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By
Reuters
Published
Sep 21, 2011
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Tesco shows overseas value as UK struggles

By
Reuters
Published
Sep 21, 2011

LONDON, Sept 21 (Reuters) - Tesco , the world's third-biggest retailer, plans to float property assets in Thailand, seeking to highlight the value of overseas businesses as it battles tough trading conditions in its main British market.

Tesco
Tesco in China

The supermarket group announced the initial public offering on Wednesday as speculation mounted it is about to launch a major campaign to boost its British operations, and news emerged it is slowing down its expansion into banking.

Tesco makes about two-thirds of its sales and profits in Britain, where shoppers are cutting back spending amid rising prices, subdued wage growth and government austerity measures.

It has suffered more than rivals such as J Sainsbury and Wm Morrison , mainly because it sells more discretionary non-food items including clothing and electricals.

Unlike those competitors, Tesco has an international business which is enjoying particularly strong growth in Asia.

The group moved on Wednesday to highlight the value of that business, with plans to float a Thai property fund with an appraised value of some 14 billion Thai baht ($460 million).

The fund will initially comprise 15 shopping malls anchored by a Tesco Lotus hypermarket.

Finance director Laurie McIlwee said the move was consistent with the group's announcement in April it wanted a proportion of future property profits to come from overseas businesses.

Tesco, third in annual sales behind France's Carrefour and U.S. industry leader Wal-Mart , will keep a one-third stake in the fund, continue to lease all 15 hypermarkets from it, and use proceeds to fund investment.

Retailers have been looking for years to extract more value from their property assets, which they believe are often under-appreciated by investors.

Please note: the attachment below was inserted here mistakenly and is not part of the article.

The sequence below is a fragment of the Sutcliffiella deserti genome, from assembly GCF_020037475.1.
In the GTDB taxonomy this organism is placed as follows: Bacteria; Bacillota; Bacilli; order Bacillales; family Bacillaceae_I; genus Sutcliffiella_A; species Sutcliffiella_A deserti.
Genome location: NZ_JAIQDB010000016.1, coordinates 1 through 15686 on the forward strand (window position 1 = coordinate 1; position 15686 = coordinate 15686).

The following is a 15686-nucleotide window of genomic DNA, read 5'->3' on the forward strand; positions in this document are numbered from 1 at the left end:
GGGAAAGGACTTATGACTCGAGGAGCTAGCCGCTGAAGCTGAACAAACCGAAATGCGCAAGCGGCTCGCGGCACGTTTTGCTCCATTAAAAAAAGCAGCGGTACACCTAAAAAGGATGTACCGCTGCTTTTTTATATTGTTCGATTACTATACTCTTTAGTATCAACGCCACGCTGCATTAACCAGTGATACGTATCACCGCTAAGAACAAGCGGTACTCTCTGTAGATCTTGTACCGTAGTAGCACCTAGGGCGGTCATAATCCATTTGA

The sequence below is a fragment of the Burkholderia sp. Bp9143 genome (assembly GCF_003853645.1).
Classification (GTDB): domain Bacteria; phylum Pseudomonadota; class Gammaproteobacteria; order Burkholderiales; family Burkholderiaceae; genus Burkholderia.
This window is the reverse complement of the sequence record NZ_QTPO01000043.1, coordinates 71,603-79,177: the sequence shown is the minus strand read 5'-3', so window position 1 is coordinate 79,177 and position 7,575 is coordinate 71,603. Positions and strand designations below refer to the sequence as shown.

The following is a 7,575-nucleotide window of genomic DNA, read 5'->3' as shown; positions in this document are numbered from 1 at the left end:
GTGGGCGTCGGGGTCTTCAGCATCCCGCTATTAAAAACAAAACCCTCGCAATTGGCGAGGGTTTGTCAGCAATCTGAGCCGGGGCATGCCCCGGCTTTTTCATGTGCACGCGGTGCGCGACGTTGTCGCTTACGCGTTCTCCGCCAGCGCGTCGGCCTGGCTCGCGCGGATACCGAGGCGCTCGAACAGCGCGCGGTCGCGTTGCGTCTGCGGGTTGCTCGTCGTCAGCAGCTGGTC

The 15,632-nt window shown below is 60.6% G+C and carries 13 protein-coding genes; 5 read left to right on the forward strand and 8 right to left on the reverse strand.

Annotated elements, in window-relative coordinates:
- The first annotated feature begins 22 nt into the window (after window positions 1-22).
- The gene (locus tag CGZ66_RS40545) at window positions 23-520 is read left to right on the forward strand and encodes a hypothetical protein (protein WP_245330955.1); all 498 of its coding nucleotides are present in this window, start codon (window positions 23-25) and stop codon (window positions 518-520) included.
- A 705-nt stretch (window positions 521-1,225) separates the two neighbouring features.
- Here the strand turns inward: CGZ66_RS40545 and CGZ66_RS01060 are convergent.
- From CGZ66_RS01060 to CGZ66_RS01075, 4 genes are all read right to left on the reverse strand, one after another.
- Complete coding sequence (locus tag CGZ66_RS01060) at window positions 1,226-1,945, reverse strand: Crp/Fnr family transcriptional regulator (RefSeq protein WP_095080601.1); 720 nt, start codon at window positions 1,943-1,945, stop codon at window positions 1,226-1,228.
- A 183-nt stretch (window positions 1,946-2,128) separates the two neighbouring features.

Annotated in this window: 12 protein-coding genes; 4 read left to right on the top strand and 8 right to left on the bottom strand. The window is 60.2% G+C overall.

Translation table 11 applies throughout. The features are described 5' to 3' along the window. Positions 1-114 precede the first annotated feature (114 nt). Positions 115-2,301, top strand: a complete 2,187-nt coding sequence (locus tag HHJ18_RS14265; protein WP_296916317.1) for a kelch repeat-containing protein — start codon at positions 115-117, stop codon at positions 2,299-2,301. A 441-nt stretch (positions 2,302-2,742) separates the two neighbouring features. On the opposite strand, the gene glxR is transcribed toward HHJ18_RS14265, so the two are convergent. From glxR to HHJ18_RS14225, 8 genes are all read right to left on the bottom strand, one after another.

Tesco's property assets, for example, are worth an estimated 36 billion pounds ($57 billion), compared with its market capitalisation of about 29.5 billion pounds.

But the process is not always straightforward and some investors are reluctant to see chains losing too much control of their buildings.

This year, Carrefour pulled plans to demerge a much larger chunk of its property assets following opposition from some investors and managers.

CHALLENGES AT HOME

News of Tesco's plans in Thailand, where it runs more than 800 stores ranging from convenience stores to hypermarkets, came as speculation mounted it is about to launch a major campaign aimed at boosting its British business.

Tesco declined to comment.

Shore Capital analyst Clive Black said the speculation was weighing on the shares of British supermarkets, amid fears of a price war that could hit profit margins.

At 0930 GMT, Tesco shares were down 0.8 percent at 367.85 pence, while Morrison's were off 1.1 percent and Sainsbury's down 0.6 percent, within a STOXX 600 European retail index off 0.7 percent.

However, Black thought a price war was unlikely, noting Tesco's target to improve returns to 14.6 percent by fiscal 2014-15 from 12.9 percent in 2010-11.

Separately, people familiar with the matter said Tesco was slowing down its expansion into financial services after glitches with systems over the summer.

While the group may still launch a mortgage product this year, it would not be accompanied by a big marketing drive.

It was more important for Tesco to get financial products right than to launch them quickly, one person said, pointing to the time likely needed to implement banking reforms announced last week that could encourage more competition in the industry.

By Mark Potter


($1 = 30.410 Thai Baht)

($1 = 0.636 British Pounds) (Editing by David Holmes)

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